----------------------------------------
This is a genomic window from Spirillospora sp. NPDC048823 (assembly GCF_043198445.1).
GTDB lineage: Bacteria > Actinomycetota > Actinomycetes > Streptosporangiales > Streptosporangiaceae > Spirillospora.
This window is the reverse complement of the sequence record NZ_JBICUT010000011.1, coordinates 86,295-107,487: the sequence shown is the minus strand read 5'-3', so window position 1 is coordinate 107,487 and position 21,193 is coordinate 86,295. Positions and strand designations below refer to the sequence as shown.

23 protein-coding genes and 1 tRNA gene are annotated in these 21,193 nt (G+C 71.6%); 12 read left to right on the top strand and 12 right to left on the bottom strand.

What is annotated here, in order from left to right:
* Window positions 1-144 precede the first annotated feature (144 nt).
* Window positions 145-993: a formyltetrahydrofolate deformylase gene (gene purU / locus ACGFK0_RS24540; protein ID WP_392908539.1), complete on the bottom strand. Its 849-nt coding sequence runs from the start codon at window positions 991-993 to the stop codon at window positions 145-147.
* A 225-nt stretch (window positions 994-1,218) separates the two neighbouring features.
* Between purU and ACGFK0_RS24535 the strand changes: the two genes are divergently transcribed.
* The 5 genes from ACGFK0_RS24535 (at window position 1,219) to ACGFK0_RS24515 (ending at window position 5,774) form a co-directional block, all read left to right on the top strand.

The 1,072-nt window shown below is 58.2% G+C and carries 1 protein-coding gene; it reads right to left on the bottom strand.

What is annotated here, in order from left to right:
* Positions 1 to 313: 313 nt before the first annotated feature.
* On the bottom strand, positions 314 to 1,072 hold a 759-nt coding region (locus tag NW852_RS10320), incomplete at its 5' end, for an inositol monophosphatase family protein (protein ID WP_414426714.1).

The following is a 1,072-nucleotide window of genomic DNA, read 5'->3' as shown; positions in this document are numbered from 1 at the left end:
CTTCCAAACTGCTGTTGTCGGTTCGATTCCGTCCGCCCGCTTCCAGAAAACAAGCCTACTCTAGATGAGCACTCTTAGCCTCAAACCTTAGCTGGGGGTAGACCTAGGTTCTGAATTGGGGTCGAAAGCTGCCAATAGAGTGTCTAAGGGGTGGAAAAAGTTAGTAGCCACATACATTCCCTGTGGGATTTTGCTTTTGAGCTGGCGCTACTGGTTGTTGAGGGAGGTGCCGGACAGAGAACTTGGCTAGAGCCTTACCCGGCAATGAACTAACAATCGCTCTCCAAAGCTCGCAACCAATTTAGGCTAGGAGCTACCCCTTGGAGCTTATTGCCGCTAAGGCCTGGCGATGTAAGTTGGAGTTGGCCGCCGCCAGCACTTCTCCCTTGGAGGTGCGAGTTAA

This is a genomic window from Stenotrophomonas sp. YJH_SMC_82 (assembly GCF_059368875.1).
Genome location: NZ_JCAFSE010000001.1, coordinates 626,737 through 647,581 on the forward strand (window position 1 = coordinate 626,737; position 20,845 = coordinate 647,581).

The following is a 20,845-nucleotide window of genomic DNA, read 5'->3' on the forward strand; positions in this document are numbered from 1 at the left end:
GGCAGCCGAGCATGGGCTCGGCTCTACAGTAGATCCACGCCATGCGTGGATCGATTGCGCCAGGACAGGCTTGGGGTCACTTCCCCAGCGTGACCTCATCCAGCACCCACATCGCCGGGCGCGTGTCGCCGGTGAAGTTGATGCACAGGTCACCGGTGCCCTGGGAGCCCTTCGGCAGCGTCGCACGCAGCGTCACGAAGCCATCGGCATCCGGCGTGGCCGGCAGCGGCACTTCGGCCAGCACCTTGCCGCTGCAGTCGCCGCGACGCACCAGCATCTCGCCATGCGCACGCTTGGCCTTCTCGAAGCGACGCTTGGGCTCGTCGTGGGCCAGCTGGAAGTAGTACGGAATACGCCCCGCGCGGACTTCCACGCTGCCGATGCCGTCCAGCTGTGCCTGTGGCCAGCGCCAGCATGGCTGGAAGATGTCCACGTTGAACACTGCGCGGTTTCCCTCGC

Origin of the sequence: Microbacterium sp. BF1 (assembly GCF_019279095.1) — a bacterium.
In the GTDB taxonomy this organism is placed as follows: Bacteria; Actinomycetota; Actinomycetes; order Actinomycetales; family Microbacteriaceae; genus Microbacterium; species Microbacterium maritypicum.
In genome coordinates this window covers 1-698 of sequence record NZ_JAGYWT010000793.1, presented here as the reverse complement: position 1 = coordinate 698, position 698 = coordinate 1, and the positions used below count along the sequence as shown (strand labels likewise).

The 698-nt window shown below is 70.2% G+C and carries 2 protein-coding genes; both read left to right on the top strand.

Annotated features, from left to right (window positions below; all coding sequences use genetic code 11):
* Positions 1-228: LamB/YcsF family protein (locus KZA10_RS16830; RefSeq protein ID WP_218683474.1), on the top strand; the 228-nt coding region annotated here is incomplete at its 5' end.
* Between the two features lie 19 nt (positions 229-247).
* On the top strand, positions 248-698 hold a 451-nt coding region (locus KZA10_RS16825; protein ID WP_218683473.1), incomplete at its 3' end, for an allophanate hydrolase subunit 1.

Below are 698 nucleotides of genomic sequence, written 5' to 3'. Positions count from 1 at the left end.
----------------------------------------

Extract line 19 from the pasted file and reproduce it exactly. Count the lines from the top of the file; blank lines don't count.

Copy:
The following is a 20,845-nucleotide window of genomic DNA, read 5'->3' on the forward strand; positions in this document are numbered from 1 at the left end: